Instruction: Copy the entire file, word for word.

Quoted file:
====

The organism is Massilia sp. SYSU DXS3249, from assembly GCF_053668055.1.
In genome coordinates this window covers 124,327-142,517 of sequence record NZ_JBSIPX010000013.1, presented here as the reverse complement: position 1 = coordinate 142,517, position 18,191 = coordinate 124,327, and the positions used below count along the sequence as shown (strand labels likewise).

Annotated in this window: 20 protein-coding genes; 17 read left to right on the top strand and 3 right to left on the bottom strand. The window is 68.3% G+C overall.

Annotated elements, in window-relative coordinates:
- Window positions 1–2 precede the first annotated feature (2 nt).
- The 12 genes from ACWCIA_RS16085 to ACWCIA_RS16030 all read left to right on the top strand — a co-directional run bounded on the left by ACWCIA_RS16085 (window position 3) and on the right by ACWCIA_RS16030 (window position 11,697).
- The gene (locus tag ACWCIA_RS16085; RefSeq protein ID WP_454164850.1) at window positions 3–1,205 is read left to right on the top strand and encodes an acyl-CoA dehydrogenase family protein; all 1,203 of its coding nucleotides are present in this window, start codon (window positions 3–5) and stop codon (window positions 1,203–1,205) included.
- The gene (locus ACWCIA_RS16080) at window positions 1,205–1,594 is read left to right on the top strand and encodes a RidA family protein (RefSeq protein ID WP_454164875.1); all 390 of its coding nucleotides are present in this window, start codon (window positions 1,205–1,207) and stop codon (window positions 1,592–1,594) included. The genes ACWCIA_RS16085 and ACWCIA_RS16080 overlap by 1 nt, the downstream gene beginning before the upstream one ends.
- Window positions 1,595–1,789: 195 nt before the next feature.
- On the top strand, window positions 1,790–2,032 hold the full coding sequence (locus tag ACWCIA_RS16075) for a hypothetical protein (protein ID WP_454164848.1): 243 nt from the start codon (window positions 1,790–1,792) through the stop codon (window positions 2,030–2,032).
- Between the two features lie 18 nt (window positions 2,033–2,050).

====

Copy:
The organism is Massilia sp. SYSU DXS3249, from assembly GCF_053668055.1.
In genome coordinates this window covers 124,327-142,517 of sequence record NZ_JBSIPX010000013.1, presented here as the reverse complement: position 1 = coordinate 142,517, position 18,191 = coordinate 124,327, and the positions used below count along the sequence as shown (strand labels likewise).

Annotated in this window: 20 protein-coding genes; 17 read left to right on the top strand and 3 right to left on the bottom strand. The window is 68.3% G+C overall.

Annotated elements, in window-relative coordinates:
- Window positions 1–2 precede the first annotated feature (2 nt).
- The 12 genes from ACWCIA_RS16085 to ACWCIA_RS16030 all read left to right on the top strand — a co-directional run bounded on the left by ACWCIA_RS16085 (window position 3) and on the right by ACWCIA_RS16030 (window position 11,697).
- The gene (locus tag ACWCIA_RS16085; RefSeq protein ID WP_454164850.1) at window positions 3–1,205 is read left to right on the top strand and encodes an acyl-CoA dehydrogenase family protein; all 1,203 of its coding nucleotides are present in this window, start codon (window positions 3–5) and stop codon (window positions 1,203–1,205) included.
- The gene (locus ACWCIA_RS16080) at window positions 1,205–1,594 is read left to right on the top strand and encodes a RidA family protein (RefSeq protein ID WP_454164875.1); all 390 of its coding nucleotides are present in this window, start codon (window positions 1,205–1,207) and stop codon (window positions 1,592–1,594) included. The genes ACWCIA_RS16085 and ACWCIA_RS16080 overlap by 1 nt, the downstream gene beginning before the upstream one ends.
- Window positions 1,595–1,789: 195 nt before the next feature.
- On the top strand, window positions 1,790–2,032 hold the full coding sequence (locus tag ACWCIA_RS16075) for a hypothetical protein (protein ID WP_454164848.1): 243 nt from the start codon (window positions 1,790–1,792) through the stop codon (window positions 2,030–2,032).
- Between the two features lie 18 nt (window positions 2,033–2,050).